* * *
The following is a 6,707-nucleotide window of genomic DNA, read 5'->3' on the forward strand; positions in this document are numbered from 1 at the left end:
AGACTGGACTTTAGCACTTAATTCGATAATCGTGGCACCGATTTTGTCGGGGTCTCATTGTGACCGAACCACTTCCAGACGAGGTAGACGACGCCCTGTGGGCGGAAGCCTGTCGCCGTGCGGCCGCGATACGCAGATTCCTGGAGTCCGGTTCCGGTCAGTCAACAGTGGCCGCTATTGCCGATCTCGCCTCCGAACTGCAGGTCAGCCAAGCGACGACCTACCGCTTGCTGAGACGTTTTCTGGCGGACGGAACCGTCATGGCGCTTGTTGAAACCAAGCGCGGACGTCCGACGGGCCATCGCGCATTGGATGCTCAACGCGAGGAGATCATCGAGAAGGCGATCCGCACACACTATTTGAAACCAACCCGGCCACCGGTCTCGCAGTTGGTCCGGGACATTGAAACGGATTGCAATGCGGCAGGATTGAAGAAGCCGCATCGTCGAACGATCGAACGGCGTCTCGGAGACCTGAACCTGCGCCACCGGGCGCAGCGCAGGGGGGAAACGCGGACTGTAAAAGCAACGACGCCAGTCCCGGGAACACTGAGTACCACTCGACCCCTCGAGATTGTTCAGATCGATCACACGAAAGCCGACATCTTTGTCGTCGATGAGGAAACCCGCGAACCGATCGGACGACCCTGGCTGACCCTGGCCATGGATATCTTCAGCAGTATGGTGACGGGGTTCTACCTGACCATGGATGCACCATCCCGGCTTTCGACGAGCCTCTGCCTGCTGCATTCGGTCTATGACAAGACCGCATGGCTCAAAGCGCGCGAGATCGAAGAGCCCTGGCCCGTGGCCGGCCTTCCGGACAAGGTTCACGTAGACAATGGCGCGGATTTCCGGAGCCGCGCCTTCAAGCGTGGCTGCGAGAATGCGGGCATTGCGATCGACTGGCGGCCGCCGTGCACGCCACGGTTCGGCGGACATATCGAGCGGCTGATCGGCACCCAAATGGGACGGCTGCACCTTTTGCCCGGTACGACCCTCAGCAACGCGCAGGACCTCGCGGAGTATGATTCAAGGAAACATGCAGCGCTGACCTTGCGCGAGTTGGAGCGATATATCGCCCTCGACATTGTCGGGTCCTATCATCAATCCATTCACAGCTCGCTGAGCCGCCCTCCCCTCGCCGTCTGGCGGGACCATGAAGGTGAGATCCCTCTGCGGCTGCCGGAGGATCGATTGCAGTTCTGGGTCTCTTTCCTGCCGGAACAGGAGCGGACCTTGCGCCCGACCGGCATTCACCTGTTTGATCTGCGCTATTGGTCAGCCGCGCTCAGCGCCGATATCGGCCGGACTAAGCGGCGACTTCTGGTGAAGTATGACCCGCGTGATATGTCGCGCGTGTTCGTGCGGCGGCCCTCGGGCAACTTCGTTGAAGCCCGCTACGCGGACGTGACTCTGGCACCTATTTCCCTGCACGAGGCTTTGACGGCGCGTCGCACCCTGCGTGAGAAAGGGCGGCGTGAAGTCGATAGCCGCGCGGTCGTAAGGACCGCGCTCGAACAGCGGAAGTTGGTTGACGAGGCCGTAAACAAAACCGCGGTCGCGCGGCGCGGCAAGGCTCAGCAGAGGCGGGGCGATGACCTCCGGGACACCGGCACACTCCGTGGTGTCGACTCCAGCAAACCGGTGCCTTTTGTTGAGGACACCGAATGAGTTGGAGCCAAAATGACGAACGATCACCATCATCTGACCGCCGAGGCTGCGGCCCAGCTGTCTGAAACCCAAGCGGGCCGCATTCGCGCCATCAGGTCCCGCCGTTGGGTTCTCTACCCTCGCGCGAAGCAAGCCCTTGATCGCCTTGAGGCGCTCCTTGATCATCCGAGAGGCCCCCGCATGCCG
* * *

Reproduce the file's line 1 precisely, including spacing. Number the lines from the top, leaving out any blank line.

The following is a 6,707-nucleotide window of genomic DNA, read 5'->3' on the forward strand; positions in this document are numbered from 1 at the left end: